river describing the figure of a cone, the apex towards the 
" Horse Shoe." Ascending the banks by a rather uphill road, 
we reached the Clifton Hotel, where we took some refreshments, 
and then commenced our labours of photographing the Grand 
Rapids and the Falls, from Table Eock, or what remained of it. 
On arriving at the spot, we set down our traps and looked 
about bewildered for the best point. To attempt to describe 
the scene now before us would be next to folly, nor could the 
camera, from the limited angle of our lens, possibly convey an 
adequate idea of the grandeur and terrific beauty of the Grand 
Rapids, as you see them rushing and foaming, white with 
rage, for about two and a half miles before they make their 
final plunge over the precipice. Many years ago an Indian 
was seen standing up in his canoe in the midst of these fearful 
rapids. Nearing the brink of the terrible Fall, and looking 
«bout him, he saw that all hope was lost, for he had passed Gull 


Island, his only chance of respite ; waving his hand, he was 
seen to lie down in the bottom of his canoe, which shot like 
an arrow into the wild waters below, and he was lost for ever. 
Neither he nor his canoe was ever seen again. In 1829 the 
ship Detroit, loaded with a live bufialo, bear, deer, fox, &c., 
was sent over the Falls. She was almost dashed to pieces in 
the rapids, but many persons saw the remains of the ship rolled 
over into the abyss of waters. jS'o one knew what became of 
the animals on board. And in 1839, during the Canadian 
Eebellion, the steamer Caroline was set fire to in the night and 
cast adrift. She was drawn into the rapids, but struck on Gull 
Island, and was much shattered by the collision. The bulk of 
the burning mass was swept over the Falls, but few witnessed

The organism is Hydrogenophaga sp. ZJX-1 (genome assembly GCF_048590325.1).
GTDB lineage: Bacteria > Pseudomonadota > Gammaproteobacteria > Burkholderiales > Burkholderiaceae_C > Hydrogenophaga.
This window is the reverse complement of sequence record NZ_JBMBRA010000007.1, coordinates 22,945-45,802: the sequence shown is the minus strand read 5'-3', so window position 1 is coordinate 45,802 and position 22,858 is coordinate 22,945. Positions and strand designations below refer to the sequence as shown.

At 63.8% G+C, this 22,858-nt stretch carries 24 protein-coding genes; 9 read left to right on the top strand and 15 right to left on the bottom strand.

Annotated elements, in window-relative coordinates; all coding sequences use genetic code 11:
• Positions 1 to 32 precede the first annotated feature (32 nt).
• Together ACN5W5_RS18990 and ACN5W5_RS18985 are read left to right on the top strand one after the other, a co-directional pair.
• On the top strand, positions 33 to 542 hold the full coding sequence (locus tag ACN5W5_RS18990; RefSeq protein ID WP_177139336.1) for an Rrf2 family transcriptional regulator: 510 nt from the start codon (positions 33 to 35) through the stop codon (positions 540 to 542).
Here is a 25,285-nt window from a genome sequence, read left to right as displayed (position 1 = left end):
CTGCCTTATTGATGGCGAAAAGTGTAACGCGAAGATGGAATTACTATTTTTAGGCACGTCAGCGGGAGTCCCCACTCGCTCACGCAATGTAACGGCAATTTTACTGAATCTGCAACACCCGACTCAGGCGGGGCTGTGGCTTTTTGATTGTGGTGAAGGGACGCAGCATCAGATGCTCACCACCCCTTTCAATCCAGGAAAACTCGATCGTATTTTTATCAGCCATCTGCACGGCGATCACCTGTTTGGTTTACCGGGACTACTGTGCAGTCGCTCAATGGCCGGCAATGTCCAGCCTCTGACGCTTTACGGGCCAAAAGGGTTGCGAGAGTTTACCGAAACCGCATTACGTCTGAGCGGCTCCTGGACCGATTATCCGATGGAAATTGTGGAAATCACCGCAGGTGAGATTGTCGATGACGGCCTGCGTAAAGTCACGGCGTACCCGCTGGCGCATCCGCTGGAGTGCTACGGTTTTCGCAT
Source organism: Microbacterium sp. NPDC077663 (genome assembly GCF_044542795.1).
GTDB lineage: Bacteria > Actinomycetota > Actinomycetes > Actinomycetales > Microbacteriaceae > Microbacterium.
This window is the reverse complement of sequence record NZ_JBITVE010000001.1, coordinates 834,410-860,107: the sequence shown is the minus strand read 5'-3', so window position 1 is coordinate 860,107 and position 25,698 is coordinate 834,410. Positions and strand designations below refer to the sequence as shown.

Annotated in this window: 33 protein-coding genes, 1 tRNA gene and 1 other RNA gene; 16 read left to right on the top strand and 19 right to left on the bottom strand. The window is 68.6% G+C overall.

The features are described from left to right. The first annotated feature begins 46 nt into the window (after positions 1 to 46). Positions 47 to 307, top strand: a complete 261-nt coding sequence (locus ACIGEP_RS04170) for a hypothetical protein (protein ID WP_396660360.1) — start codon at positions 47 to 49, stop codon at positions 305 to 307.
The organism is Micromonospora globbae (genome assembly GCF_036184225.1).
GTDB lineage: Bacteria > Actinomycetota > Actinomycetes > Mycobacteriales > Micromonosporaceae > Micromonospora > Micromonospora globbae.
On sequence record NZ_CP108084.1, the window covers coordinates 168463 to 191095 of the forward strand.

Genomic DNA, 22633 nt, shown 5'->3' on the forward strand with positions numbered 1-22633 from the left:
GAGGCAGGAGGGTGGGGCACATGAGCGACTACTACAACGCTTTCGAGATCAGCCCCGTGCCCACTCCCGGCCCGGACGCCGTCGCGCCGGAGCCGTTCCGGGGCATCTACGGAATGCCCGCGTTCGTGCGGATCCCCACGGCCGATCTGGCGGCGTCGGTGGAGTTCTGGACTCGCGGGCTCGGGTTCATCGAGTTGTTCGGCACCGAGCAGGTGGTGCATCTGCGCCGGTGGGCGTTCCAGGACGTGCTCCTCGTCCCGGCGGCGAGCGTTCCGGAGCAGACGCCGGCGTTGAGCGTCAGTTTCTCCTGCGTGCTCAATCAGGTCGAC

the sight. Doubtless no fire on board a ship was ever extin- 
guished so suddenly. The view fi'om Table Rock is too extensive 
to be rendered on one plate by an ordinary camera ; but the 
pantascopic camera would give the very best views that could 
possibly be obtained. 

Taking Table Rock as the centre, the entire sweep of the 
Fail is about 180 degrees, and stretching fi'om point to point 
for nearly three-quarters of a mile — from the north side of the 
American Fall to the termination of the Horse Shoe Fall on the 
west side. The American and Centre Falls present a nearly 
straight line running almost due north and south, while the 
Great Horse Shoe Fall presents a line or figure resembling a 
sickle laid down with the left hand, the convex part of the 
bow lying direct south, the handle lying due east and west, 
with the point or termination to the west ; the waters of the 
two American Falls rushing from east to west, and the waters 
of the Canadian Fall bounding towards the north. By this 
description it will be seen that but for the intervention of 
Goat and Luna Islands the three sheets of water would embrace 
each other like mighty giants locked in a death struggle, before 
they fell into the lower river. The whole aspect of the Falls 


from Table Rock is panoramic. Turning to the left, you see 
the American rapids rushing down furiously under the bridge, 
between Bath Island and the American shore, with a force and 
Telocity apparently great enough to sweep away the bridge 
and four small islands lying a little above the brink, and pitch 
them all down on to the rocks below. Turning slowly to the 
right, you see the Centre Fall leaping madly down between